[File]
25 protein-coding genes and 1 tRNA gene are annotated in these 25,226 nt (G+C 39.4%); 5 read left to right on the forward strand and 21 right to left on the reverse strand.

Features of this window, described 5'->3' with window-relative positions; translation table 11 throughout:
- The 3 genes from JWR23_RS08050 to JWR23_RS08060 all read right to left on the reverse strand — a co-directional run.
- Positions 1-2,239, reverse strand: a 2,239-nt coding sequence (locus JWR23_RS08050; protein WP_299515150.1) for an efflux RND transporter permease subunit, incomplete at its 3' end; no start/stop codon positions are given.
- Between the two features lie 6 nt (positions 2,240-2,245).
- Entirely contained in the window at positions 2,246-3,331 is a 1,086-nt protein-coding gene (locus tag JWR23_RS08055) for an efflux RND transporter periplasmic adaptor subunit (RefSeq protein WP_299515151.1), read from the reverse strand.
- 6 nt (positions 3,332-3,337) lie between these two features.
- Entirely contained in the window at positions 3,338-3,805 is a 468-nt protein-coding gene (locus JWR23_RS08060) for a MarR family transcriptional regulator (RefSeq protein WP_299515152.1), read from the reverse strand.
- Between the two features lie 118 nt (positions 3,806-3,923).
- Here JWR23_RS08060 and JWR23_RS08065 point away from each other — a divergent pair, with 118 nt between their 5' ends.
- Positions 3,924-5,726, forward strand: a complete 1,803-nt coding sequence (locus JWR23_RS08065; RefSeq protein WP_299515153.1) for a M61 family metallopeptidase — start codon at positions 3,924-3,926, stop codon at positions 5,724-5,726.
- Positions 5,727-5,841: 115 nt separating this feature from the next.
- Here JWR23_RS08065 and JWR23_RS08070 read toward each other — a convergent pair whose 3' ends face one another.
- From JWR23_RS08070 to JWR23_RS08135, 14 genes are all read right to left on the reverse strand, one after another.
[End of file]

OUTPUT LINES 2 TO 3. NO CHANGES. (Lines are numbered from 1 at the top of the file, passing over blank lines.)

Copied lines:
Features of this window, described 5'->3' with window-relative positions; translation table 11 throughout:
- The 3 genes from JWR23_RS08050 to JWR23_RS08060 all read right to left on the reverse strand — a co-directional run.